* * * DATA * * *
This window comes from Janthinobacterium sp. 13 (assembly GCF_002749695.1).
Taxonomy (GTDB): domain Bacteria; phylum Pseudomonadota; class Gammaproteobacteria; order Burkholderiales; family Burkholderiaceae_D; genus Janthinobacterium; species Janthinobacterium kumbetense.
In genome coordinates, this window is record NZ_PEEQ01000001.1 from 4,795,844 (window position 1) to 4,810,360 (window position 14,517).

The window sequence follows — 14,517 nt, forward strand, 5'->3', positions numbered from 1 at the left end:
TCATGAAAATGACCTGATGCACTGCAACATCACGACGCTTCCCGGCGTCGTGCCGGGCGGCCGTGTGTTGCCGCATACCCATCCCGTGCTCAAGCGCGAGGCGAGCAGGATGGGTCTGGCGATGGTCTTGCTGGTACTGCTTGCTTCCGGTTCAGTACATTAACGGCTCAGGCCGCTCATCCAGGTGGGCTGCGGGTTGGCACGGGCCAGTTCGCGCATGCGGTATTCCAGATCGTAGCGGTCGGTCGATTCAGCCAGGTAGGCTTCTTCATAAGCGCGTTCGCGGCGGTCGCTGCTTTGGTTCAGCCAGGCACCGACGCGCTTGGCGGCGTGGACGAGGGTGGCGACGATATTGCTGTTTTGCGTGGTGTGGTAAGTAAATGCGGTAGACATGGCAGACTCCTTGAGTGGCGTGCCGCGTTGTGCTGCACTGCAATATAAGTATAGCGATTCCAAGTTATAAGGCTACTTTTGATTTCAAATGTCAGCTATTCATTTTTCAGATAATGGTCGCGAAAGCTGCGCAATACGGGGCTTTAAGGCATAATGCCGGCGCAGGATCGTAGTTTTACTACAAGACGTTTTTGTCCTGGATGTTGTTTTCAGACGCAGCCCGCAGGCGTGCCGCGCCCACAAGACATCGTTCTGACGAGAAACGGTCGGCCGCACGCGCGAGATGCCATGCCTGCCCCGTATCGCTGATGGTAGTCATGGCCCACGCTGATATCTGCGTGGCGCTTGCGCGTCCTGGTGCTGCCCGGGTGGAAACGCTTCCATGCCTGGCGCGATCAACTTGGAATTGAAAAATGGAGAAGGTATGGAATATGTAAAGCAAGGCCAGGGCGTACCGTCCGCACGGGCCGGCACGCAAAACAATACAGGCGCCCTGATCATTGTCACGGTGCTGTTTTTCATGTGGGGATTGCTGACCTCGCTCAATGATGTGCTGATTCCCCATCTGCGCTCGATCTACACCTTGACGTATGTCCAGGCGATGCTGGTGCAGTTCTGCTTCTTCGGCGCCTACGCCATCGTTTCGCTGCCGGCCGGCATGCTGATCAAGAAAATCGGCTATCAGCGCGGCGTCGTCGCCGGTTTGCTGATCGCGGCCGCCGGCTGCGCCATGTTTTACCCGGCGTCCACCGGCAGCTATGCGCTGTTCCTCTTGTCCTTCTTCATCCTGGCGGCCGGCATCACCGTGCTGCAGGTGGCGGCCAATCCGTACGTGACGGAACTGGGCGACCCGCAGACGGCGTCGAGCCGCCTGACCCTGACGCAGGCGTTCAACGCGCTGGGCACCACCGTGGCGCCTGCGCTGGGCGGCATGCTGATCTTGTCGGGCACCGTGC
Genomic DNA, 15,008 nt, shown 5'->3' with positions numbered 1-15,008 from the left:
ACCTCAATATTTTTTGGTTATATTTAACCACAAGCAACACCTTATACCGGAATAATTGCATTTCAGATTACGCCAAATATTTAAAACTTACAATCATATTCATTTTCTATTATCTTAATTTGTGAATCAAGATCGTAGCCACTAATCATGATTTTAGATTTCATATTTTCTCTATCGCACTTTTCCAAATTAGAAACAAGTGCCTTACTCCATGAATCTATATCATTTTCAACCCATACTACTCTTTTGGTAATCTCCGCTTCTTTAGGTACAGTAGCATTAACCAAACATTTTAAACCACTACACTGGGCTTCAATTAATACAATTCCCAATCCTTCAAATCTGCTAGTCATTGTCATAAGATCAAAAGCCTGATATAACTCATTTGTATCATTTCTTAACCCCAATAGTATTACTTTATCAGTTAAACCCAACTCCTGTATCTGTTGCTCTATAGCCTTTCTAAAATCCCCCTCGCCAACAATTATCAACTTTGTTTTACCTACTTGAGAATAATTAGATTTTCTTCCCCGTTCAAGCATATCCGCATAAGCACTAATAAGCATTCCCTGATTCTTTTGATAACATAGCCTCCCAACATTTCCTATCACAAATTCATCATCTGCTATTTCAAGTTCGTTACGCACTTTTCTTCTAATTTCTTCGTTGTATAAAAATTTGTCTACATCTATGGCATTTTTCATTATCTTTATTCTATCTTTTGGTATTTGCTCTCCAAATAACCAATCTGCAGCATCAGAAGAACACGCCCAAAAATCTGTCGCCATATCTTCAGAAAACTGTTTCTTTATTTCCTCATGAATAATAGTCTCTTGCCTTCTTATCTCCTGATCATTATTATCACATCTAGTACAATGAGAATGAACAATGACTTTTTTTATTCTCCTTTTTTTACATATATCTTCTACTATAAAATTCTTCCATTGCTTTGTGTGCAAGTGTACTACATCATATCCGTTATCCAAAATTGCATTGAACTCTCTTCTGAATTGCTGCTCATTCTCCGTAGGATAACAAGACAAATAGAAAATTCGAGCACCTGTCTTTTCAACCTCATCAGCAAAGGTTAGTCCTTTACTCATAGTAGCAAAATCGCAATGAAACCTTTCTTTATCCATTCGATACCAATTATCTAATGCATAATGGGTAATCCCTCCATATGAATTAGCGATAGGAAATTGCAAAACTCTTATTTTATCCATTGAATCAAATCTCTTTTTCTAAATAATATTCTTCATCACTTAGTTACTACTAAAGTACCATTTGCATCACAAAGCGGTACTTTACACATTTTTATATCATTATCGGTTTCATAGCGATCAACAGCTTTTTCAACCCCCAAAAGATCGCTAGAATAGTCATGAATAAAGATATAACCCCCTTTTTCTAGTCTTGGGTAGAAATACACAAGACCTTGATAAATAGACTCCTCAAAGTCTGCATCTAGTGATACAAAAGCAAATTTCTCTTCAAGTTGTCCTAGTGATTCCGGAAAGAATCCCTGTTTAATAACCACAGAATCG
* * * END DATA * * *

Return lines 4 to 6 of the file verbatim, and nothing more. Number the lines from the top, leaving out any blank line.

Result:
The window sequence follows — 14,517 nt, forward strand, 5'->3', positions numbered from 1 at the left end:
TCATGAAAATGACCTGATGCACTGCAACATCACGACGCTTCCCGGCGTCGTGCCGGGCGGCCGTGTGTTGCCGCATACCCATCCCGTGCTCAAGCGCGAGGCGAGCAGGATGGGTCTGGCGATGGTCTTGCTGGTACTGCTTGCTTCCGGTTCAGTACATTAACGGCTCAGGCCGCTCATCCAGGTGGGCTGCGGGTTGGCACGGGCCAGTTCGCGCATGCGGTATTCCAGATCGTAGCGGTCGGTCGATTCAGCCAGGTAGGCTTCTTCATAAGCGCGTTCGCGGCGGTCGCTGCTTTGGTTCAGCCAGGCACCGACGCGCTTGGCGGCGTGGACGAGGGTGGCGACGATATTGCTGTTTTGCGTGGTGTGGTAAGTAAATGCGGTAGACATGGCAGACTCCTTGAGTGGCGTGCCGCGTTGTGCTGCACTGCAATATAAGTATAGCGATTCCAAGTTATAAGGCTACTTTTGATTTCAAATGTCAGCTATTCATTTTTCAGATAATGGTCGCGAAAGCTGCGCAATACGGGGCTTTAAGGCATAATGCCGGCGCAGGATCGTAGTTTTACTACAAGACGTTTTTGTCCTGGATGTTGTTTTCAGACGCAGCCCGCAGGCGTGCCGCGCCCACAAGACATCGTTCTGACGAGAAACGGTCGGCCGCACGCGCGAGATGCCATGCCTGCCCCGTATCGCTGATGGTAGTCATGGCCCACGCTGATATCTGCGTGGCGCTTGCGCGTCCTGGTGCTGCCCGGGTGGAAACGCTTCCATGCCTGGCGCGATCAACTTGGAATTGAAAAATGGAGAAGGTATGGAATATGTAAAGCAAGGCCAGGGCGTACCGTCCGCACGGGCCGGCACGCAAAACAATACAGGCGCCCTGATCATTGTCACGGTGCTGTTTTTCATGTGGGGATTGCTGACCTCGCTCAATGATGTGCTGATTCCCCATCTGCGCTCGATCTACACCTTGACGTATGTCCAGGCGATGCTGGTGCAGTTCTGCTTCTTCGGCGCCTACGCCATCGTTTCGCTGCCGGCCGGCATGCTGATCAAGAAAATCGGCTATCAGCGCGGCGTCGTCGCCGGTTTGCTGATCGCGGCCGCCGGCTGCGCCATGTTTTACCCGGCGTCCACCGGCAGCTATGCGCTGTTCCTCTTGTCCTTCTTCATCCTGGCGGCCGGCATCACCGTGCTGCAGGTGGCGGCCAATCCGTACGTGACGGAACTGGGCGACCCGCAGACGGCGTCGAGCCGCCTGACCCTGACGCAGGCGTTCAACGCGCTGGGCACCACCGTGGCGCCTGCGCTGGGCGGCATGCTGATCTTGTCGGGCACCGTGC
Genomic DNA, 15,008 nt, shown 5'->3' with positions numbered 1-15,008 from the left: